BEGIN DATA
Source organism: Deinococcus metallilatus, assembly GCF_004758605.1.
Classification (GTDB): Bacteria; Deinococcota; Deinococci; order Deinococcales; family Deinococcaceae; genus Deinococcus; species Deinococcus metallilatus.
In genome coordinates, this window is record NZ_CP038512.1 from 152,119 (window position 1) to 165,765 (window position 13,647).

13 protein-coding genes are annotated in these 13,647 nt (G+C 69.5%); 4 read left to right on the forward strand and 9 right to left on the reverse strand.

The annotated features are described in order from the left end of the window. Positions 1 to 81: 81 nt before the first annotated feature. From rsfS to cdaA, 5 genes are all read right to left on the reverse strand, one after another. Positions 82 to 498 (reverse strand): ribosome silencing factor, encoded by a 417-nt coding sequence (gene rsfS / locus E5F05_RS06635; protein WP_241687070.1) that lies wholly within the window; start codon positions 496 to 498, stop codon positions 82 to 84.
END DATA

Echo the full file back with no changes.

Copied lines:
Source organism: Deinococcus metallilatus, assembly GCF_004758605.1.
Classification (GTDB): Bacteria; Deinococcota; Deinococci; order Deinococcales; family Deinococcaceae; genus Deinococcus; species Deinococcus metallilatus.
In genome coordinates, this window is record NZ_CP038512.1 from 152,119 (window position 1) to 165,765 (window position 13,647).

13 protein-coding genes are annotated in these 13,647 nt (G+C 69.5%); 4 read left to right on the forward strand and 9 right to left on the reverse strand.

The annotated features are described in order from the left end of the window. Positions 1 to 81: 81 nt before the first annotated feature. From rsfS to cdaA, 5 genes are all read right to left on the reverse strand, one after another. Positions 82 to 498 (reverse strand): ribosome silencing factor, encoded by a 417-nt coding sequence (gene rsfS / locus E5F05_RS06635; protein WP_241687070.1) that lies wholly within the window; start codon positions 496 to 498, stop codon positions 82 to 84.